Jonathan's Headshot Blog!news, plugs and advice for actors and regular folk alike.

It’s All In The Eyes – Getting Working Headshots


Saif Arroyo 4Casting Directors, Directors and Producers always talk about headshots that “pop” or “that certain sparkle” in the eyes that they’re drawn to. Ever wonder what

that is and how to achieve it in your own headshots? (Hint: it’s not the background, or what you’re wearing that they’re talking about.) Finding a photographer who fully understands this critical element, and can direct you there, is of utmost value.

When looking for a photographer, most actors start off with blind referrals or see a fancy ad and go in with their fingers crossed. Don’t waste your money counting on your luck alone – your career is worth far too much for that gamble. You need someone skilled enough to capture you in a way that will get you noticed.

The Photographer Is Your Mirror

Have you ever wanted a mirror in front of you while your picture was taken? You’d be able to make sure your hair was perfect, that you had just the ‘right’ expression, etc. The concept has good intentions but will only introvert you and make you self-aware. You need to be alive and in the moment, not focused inward. Instead, you should seek out a photographer who IS your mirror. One who sees subtle almost imperceptible tension in the face and guides you to let it go, giving key direction to aid you in creating the look you’re going for without making you self conscious. This is key to getting the most from your shoot.

Finding The Right Photographer

Photo by Jonathan VandiveerSo how do you know a headshot photographer is capable of doing this?  Look at their work. But don’t just look for pretty pictures. Put a ‘thought bubble’ over each headshot. What are they saying? Blank, vacant or questioning thoughts or looks might work fine for fashion at times, but will be totally lost in the world of acting. If, however, you see a strong statement full of confidence then the photographer is on the right track. Look at each headshot by itself and ask yourself what parts the subject might be right for and if you’d hire them.

Avoid The “Big” Look

Don’t overdo it; a headshot is essentially a close up and the more subtle expressions have huge power. If directors or producers think you’re ‘trying’ or ‘acting,’ you’ll be passed over for the majority of film and television work. Your eyes are immensely expressive. Your photographer should see this and help you pull back when it’s ‘too much’ for the camera.  If you’re completely relaxed without any tension in your face, your thoughts can be easily read through your eyes without any additional effort on your part. An experienced, trained headshot photographer will know this and guide you to your perfect ‘thought bubble.’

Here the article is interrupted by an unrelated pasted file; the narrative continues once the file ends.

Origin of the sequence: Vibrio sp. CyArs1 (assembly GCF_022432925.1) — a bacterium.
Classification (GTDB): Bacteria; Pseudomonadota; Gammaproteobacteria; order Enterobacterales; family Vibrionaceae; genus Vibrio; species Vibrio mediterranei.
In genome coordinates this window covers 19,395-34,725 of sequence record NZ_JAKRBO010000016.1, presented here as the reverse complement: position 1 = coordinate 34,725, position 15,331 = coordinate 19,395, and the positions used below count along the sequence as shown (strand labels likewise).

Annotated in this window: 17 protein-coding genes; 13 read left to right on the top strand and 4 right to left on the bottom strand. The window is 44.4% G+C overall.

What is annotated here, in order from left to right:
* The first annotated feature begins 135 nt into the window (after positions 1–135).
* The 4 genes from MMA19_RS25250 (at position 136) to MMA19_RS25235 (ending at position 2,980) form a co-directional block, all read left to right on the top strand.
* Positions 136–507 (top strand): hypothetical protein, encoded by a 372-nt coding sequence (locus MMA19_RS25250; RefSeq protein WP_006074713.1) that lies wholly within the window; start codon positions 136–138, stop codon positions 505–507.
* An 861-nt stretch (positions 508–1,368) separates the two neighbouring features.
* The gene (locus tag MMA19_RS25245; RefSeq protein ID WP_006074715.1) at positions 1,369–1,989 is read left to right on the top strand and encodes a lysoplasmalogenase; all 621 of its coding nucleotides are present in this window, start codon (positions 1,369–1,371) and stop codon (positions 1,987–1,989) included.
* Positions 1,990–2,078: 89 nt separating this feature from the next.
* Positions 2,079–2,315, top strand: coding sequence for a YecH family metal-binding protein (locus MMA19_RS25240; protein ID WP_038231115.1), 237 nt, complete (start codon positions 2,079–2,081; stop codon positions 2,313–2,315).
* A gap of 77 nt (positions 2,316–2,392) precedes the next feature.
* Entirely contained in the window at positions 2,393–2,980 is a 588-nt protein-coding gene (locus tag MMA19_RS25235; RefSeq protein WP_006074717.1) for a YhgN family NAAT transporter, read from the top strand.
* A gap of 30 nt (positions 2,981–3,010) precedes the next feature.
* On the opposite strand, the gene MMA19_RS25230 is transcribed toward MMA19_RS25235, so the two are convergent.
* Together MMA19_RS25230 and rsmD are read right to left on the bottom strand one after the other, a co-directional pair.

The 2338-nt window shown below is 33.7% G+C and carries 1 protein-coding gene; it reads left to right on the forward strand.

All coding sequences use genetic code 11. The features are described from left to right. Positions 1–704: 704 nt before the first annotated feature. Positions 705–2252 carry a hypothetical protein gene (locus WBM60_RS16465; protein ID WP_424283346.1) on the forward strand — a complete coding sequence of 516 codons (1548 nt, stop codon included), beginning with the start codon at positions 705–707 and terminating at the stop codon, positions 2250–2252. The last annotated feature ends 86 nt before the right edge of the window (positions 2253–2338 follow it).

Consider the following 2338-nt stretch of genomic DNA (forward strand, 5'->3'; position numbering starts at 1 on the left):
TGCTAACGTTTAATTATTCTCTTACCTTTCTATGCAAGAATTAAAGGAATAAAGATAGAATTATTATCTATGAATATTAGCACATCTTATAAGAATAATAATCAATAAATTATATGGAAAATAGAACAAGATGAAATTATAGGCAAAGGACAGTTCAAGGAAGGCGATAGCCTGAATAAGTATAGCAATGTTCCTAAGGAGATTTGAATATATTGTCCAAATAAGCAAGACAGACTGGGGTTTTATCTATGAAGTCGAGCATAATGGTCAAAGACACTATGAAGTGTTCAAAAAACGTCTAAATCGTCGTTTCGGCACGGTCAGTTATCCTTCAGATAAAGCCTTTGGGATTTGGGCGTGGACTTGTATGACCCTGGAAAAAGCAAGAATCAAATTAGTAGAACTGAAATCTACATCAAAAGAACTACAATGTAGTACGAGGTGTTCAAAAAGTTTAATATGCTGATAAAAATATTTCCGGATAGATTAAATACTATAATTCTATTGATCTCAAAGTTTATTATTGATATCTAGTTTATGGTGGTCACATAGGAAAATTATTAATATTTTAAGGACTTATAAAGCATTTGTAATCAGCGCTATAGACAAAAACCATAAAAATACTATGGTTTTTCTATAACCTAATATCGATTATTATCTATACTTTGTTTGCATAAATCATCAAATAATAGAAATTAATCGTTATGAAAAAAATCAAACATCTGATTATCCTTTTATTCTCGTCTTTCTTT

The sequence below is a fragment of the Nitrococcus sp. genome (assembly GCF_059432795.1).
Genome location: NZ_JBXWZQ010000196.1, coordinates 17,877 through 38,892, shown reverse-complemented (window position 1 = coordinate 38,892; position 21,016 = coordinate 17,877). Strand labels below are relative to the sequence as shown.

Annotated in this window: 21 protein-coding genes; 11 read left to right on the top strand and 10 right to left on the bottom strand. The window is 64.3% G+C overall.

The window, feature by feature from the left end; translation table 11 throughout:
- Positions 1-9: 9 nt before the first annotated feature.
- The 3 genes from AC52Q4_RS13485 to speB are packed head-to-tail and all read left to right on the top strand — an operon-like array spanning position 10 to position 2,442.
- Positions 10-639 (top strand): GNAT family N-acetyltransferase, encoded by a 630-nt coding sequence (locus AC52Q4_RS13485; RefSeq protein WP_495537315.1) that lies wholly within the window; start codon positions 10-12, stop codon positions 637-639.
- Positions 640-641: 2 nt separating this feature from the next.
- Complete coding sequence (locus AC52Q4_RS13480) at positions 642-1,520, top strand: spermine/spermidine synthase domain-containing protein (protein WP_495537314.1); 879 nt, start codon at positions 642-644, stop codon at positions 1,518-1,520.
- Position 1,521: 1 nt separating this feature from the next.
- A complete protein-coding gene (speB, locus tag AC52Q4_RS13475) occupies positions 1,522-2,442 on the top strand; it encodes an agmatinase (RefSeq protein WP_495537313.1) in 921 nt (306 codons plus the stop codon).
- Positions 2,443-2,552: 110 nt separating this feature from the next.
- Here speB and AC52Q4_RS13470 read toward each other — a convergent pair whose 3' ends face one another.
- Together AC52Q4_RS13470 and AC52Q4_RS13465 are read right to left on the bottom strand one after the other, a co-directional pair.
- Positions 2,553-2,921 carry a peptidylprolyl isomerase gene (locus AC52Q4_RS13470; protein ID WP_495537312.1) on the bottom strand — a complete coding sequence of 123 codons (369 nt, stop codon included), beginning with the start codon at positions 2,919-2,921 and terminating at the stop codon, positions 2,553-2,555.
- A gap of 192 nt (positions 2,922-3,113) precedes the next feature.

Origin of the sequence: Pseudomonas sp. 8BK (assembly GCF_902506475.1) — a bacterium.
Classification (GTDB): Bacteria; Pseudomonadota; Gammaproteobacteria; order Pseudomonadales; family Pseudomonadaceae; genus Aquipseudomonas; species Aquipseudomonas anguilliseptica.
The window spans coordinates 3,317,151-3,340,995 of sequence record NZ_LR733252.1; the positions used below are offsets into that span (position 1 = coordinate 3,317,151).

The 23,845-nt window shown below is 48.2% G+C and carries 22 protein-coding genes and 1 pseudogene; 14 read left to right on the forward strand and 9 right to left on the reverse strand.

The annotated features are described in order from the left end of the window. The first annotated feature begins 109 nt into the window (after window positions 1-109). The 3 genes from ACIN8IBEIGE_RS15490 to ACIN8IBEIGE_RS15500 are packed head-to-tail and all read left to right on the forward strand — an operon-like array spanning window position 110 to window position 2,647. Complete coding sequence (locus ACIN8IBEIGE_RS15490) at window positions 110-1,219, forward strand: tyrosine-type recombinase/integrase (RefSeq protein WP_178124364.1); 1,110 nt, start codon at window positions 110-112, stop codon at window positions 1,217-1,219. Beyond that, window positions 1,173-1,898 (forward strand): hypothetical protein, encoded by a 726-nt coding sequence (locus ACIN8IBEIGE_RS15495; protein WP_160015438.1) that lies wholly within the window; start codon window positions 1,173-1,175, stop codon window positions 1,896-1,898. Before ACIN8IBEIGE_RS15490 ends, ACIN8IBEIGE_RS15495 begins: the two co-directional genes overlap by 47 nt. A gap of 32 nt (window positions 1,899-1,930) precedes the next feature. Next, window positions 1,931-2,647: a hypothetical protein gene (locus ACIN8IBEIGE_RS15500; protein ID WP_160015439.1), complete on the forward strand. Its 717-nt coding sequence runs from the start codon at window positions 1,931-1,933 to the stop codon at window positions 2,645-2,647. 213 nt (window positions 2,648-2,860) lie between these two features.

Kelli Casas 152While you don’t want to overdo it, not every shot has to be ‘ultra subtle’ regarding your body language or ‘attitude.’ Your personality is key to a great headshot and sometimes a playful active energy in the shot is needed, especially for commercial and comedic parts. To get there, you need to feel comfortable and you need to move to find that comfort zone. A photographer who works with movement and helps you find a rhythm to it that keeps you at ease and incorporates your body language is a valuable asset. This is a challenging technique that requires specific direction so you can move naturally, as only you can, to bring out your individual personality.

To know whether a photographer is capable of this, again, take a look at their work. Do the actors look like they’re in motion, caught in a real moment outside the world of the camera? Is there subtle body language in the shot? Does it resemble a film still or a candid shot? You don’t want to overdo this too much. The shot still needs to have the actor as the center of focus without backgrounds that upstage you or body language that doesn’t show you fully. However, it is essential to highlight your personality through movement, as subtle as it may be. This is what will set you apart and is something uniquely individual to you and you alone.

Don’t Forget The Basics 

Here are some other essentials a photographer should offer (and what you should bring to the table):

  • A relaxed comfortable environment
  • Flattering lighting
  • An aesthetic composition that doesn’t distract from the subject and that adds to the specific casting for your look(s)
  • A full understanding of your casting and how to market yourself for it (wardrobe, etc.)

For more on these basics, take a look at the rest of our website or call to schedule a free consultation.

I hope these tips help you in achieving headshots that work for you. Please feel free to contact me directly with any questions you may have.

Wishing you a successful and prosperous career!

Jonathan Vandiveer



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